I recently read Stevenson’s Treasure Island, a story I greatly enjoy as a child. The novel’s pirates speak with a dialect I find puzzling as an adult reader: is it the West Country of the early chapters’ setting (akin to the famed “pirate dialect”)? Are some of the pirates Irish? Is some American English thrown in the mix?
Stevenson was not entirely going for accuracy. The story is so associated with the era of wigs and tri-corner hats that it’s easy to forget the book was written in the late Victorian era, and likely doesn’t reflect the speech of 18th-Century seamen with total verisimilitude. Stevenson wrote about a largely fanciful world, generally speaking. Many adaptations of the film are set in tropical climes, for instance, but the pines, grey trees, and sweltering heat that the author describes suggest a curious mashup of different locales.
I find myself especially curious about the occasional Americanisms which pepper the pirates’ speech. For instance, Long John Silver uses the phrase let her rip, a term we still use in America today and seems to be of American origin. Does US English share this phrase with rural British English, or did Stevenson picked it up during a sojourn in America? He married a native of Indianapolis, after all.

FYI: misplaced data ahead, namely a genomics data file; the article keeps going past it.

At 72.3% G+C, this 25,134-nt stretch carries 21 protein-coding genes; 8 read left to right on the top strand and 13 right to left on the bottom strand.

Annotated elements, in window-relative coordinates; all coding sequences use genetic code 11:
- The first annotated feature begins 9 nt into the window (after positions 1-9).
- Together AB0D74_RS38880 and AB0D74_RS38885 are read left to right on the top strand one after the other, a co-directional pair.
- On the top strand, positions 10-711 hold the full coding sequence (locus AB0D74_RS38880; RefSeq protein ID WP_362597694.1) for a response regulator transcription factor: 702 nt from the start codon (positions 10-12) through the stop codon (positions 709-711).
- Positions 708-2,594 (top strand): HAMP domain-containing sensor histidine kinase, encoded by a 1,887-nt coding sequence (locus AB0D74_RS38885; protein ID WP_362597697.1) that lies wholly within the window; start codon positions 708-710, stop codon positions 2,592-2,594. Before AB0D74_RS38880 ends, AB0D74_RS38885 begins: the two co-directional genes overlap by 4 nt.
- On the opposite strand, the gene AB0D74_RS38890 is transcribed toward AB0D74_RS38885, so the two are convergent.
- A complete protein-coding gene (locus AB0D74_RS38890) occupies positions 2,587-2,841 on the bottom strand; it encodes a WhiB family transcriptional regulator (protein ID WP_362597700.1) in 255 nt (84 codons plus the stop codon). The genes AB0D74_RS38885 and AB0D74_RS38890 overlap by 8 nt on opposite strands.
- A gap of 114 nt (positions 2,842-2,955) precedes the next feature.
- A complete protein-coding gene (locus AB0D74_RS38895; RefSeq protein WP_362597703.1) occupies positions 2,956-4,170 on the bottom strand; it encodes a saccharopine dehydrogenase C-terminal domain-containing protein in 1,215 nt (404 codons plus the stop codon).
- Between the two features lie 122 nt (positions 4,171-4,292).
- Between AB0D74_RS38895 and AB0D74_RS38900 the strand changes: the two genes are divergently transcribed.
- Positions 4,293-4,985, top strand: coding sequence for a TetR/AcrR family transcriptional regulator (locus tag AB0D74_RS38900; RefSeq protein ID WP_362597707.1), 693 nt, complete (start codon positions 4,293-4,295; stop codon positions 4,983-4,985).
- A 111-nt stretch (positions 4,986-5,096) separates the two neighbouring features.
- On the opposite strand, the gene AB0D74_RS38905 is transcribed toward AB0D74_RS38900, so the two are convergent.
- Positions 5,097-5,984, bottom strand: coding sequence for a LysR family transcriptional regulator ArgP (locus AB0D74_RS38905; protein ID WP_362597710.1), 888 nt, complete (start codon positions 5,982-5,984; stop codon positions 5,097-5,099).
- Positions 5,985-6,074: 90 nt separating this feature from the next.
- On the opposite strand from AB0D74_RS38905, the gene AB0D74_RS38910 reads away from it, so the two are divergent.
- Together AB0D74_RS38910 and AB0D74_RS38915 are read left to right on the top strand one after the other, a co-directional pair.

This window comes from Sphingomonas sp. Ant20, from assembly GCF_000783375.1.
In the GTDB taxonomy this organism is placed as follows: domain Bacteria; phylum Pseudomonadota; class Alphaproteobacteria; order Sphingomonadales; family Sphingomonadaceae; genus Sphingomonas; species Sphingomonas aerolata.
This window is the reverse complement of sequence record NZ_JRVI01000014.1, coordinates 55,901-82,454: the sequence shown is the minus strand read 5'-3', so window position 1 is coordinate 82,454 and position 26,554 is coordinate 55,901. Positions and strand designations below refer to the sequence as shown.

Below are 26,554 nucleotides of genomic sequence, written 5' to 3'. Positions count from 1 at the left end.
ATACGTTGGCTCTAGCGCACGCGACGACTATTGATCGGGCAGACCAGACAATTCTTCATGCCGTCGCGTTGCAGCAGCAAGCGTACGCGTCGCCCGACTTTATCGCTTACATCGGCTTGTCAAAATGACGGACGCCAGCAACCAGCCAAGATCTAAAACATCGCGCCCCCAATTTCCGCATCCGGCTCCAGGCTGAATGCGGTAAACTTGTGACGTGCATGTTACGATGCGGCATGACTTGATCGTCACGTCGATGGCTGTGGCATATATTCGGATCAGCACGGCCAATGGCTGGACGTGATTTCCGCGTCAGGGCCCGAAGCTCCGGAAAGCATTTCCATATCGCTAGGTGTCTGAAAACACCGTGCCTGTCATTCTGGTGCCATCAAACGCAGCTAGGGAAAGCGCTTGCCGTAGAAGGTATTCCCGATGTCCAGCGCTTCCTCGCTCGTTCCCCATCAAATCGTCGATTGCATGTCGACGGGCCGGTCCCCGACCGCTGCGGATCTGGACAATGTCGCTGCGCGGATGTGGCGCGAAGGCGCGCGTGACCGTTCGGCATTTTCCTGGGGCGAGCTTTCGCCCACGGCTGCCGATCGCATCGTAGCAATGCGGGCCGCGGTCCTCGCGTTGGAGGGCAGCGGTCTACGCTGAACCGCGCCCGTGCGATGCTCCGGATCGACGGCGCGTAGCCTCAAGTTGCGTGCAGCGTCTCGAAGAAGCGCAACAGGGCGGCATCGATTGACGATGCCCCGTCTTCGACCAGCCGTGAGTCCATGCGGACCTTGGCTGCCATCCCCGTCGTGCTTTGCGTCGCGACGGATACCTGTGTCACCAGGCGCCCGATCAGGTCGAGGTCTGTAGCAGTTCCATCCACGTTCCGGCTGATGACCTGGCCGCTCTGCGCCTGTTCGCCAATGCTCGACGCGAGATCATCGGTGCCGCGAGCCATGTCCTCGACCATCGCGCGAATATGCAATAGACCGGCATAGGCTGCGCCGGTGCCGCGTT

The question is especially complex when young Jim Hawkins speaks of having “the blues:”
If we had been allowed to sit idle, we should all have fallen in the blues but Captain Smollett was never the man for that. All hands were called up before him, and he divided us into watches.
We tend to associate the blues with a very American musical form, but the term’s roots on this side of the Ocean are dubious. A Google Books search yields a fair number of examples similar to Stevenson’s in British Victorian literature, in fact, such as this passage from an obscure tome titled Violet Rivers, by Winifred Taylor:
“I only wish there were an end to all these books, for they’re nothing but weariness of the flesh to me.” And Harry put his hands in his pockets, and gave a great yawn, as if to convince his hearers that he was speaking the truth.
“There’s no use going into the blues over them,” spoke Cecil again. “What can’t be cured must be endured, you know.”
As in the above two passages, many examples I found from the 19th-Century used the construction “in the blues,” or opted for a related adjective like “into.” But the meaning is nonetheless similar to how we treat the word in contemporary English. The term appears similarly in American texts from the period, however. So whether Stevenson picked up the term among Englishman or Americans is anyone’s guess.